Wednesday, January 28, 2015

Go with Grace

On December 19, 2014, my father, Art Magill, passed away.  I lost my confidante, my advisor, one of my biggest supporters and someone I admired very much. You may be wondering what that has to do with Vancouver history and I'll tell you. Dad was born here, at Grace Hospital.

In January of 1927, the cornerstone of the future Grace Hospital was laid. On October 2, 1927, the hospital was officially opened. It had 50 beds and bassinets.

In 1943, Grace Hospital delivered over a thousand children. 1,117 in total.

The first set of triplets was born at Grace Hospital in 1957 and three years later, the hospital reached 50,000 births. During its fiftieth anniversary in 1977, Grace Hospital reached 100,000 births.

On April 2, 1982, Grace Hospital became the first hospital in Canada to have midwives offering care.
In 1987, the hospital established itself as the busiest maternity hospital in Canada with 8,235 births.
The Grace Hospital Foundation was formed in 1989.

Health Minister Elizabeth Cull, Premier Mike Harcourt, and Mayor Gordon Campbell opened the "Centre for Prenatal Diagnosis and Treatment" at Grace Hospital in 1992. This centre became a one stop service for prenatal care.

In April of that year, the Women's Health Care Centre was opened as part of the University hospital - Shaughnessy Site.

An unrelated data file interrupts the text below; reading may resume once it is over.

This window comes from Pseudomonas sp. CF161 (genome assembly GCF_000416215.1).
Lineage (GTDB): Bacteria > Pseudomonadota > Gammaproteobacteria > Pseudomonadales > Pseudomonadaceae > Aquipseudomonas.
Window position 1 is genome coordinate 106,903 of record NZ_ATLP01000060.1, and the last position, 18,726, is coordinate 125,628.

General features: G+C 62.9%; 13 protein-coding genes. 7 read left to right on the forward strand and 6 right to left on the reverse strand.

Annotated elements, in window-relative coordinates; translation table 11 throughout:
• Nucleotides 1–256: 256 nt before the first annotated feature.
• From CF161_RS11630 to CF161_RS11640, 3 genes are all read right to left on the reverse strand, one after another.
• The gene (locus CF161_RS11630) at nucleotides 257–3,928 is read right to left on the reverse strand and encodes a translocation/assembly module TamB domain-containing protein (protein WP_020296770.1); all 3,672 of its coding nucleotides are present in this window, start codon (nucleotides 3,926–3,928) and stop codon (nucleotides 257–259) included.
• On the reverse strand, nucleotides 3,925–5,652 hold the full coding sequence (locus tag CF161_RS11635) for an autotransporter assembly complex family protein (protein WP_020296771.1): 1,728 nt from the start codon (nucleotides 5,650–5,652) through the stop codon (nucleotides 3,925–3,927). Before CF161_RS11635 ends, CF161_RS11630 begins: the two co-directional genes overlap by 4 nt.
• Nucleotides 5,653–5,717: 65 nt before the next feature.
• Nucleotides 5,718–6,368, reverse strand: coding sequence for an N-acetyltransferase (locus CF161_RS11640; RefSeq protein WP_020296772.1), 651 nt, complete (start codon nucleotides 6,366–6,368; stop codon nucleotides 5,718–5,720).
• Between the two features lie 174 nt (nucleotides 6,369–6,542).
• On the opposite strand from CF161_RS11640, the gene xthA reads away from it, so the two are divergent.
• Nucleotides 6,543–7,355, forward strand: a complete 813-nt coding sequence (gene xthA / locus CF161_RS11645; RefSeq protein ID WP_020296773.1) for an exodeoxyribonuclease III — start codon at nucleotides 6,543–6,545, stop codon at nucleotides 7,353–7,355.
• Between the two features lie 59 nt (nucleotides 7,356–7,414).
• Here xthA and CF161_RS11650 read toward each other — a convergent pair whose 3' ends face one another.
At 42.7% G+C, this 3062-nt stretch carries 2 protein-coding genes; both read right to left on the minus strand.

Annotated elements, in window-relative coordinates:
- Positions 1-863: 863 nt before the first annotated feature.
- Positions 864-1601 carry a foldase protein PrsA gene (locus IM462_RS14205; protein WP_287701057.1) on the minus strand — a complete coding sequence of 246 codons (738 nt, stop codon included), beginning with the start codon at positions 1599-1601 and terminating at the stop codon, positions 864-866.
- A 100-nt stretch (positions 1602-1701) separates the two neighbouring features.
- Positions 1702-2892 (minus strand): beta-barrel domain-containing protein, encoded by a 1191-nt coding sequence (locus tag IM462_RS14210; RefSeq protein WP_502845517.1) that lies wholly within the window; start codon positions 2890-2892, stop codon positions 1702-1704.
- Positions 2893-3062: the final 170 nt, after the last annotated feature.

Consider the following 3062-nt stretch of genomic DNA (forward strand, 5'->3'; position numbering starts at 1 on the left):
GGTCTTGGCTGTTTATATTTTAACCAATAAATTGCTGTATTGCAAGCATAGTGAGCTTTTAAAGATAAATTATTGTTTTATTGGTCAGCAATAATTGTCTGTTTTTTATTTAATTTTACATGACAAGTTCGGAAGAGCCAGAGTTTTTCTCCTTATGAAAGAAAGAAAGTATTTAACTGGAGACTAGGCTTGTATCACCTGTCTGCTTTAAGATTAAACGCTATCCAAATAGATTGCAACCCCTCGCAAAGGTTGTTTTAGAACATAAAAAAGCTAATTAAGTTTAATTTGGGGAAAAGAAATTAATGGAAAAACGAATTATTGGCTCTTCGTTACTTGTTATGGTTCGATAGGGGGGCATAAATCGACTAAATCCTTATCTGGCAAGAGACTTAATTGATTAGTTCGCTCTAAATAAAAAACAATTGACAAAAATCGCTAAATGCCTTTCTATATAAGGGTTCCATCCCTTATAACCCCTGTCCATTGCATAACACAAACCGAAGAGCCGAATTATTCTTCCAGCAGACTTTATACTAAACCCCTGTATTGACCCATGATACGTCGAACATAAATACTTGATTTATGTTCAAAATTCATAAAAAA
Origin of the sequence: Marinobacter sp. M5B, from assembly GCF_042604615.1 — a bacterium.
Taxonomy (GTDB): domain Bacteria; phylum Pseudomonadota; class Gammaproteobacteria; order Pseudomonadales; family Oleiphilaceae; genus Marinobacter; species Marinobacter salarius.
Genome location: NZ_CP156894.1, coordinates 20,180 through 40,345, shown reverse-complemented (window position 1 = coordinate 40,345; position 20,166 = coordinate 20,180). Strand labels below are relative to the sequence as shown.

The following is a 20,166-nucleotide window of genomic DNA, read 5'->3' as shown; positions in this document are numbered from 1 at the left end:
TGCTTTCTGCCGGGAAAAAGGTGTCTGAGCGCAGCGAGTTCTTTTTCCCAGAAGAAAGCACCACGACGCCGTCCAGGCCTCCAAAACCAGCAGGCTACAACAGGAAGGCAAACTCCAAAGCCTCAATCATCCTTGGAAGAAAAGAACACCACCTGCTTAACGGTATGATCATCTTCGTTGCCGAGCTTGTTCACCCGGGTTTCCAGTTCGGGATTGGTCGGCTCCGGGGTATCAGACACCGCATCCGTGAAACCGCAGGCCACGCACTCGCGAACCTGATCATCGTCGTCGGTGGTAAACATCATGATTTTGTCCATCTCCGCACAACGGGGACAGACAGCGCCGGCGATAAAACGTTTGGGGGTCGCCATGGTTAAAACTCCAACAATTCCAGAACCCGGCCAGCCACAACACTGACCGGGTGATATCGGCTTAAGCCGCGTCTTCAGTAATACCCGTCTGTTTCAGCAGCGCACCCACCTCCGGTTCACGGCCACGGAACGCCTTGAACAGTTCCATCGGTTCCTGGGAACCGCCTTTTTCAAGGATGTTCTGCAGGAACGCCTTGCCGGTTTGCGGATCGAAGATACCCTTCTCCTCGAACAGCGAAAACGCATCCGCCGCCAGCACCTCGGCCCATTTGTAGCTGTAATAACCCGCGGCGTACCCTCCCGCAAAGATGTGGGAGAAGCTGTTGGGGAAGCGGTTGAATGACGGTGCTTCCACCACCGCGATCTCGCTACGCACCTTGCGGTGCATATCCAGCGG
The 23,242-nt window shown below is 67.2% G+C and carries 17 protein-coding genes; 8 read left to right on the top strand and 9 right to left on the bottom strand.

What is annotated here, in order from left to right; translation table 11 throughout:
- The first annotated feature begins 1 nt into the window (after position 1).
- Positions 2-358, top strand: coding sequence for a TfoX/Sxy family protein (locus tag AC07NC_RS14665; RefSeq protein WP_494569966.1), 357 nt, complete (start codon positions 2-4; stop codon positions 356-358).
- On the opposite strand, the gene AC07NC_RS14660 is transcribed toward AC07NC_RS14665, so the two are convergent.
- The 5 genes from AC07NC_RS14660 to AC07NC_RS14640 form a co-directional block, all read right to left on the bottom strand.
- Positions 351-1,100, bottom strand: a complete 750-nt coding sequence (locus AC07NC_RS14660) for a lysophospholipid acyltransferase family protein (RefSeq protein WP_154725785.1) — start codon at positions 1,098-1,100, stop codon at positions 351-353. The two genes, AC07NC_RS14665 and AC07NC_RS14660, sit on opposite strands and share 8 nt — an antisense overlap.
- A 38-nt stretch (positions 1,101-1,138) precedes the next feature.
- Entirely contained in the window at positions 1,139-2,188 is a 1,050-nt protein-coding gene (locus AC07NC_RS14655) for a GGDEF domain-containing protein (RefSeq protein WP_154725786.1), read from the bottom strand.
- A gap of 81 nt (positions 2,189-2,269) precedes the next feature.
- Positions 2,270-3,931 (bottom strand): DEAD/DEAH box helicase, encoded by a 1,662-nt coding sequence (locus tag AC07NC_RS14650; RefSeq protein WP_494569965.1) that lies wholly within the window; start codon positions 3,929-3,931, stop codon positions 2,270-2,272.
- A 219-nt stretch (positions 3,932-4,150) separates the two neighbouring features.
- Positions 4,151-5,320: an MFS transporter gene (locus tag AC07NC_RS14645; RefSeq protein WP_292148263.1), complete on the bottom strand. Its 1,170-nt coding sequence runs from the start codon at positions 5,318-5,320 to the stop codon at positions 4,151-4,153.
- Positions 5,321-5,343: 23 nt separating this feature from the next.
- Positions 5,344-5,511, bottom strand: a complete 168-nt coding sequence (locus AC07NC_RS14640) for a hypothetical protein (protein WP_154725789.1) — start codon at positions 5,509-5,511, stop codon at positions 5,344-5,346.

In April of 1993, the NeoNatal Care Nursery opened. It provided incubator/bassinet space for 10 premature, underweight and/or infected babies. This service was used by more than 1,100 babies a year.

The University - Shaughnessy Site closure was announced in February of 1993. Grace Hospital continued though, reaching 200,000 births on August 27.

In February of 1994, the Salvation Army handed over responsibility of the hospital to the B.C. government. Now it is known at the BC Women's Hospital and Health Centre.

There is more milestones the hospital achieved, and is still achieving, but it is no longer Grace Hospital and that's what I was writing on today.

My father was born on Good Friday. My grandmother said she woke in the hospital with the sun shining and the birds singing. She thought she had died and gone to heaven! Then she saw my father and not long after that, World War II broke out. Okay, I always added the last sentence not her but it sounds good. LOL

Dad will be missed not only by me but by all those whose lives he touched. He had a good heart and was always willing to help others. There were times his generosity was taken advantage of but that didn't stop him from reaching out to the next person in need.

He taught us - my two brothers and me - to be strong. To face life's challenges with humour and determination. I know he was proud of me following my dreams after multiple sclerosis took me out of the workforce and he enjoyed reading my books. He was supportive in everything I tried to do. And when my plans didn't work out as planned, he encouraged me to pick myself up, dust myself off and try again.

During the last few years when he was in ill health, my dad kept his sense of humour and flirted with the ladies. (He was Irish, you know!)  Dad brightened the atmosphere of any hospital room he was in as well as the old age home where he spent his last few months.   Although I miss him, I am happy he is now out of the pain he has been in for years and that he has discovered what comes after this existence. Daddy, you will always be an important part of me. I love you.

Karen Magill 
If you aren't six feet under, then you are on the right side and anything is possible.
Twitter: @KarenMagill  

1 comment:

  1. Thank you for reprinting this blog entry. It means a lot to me.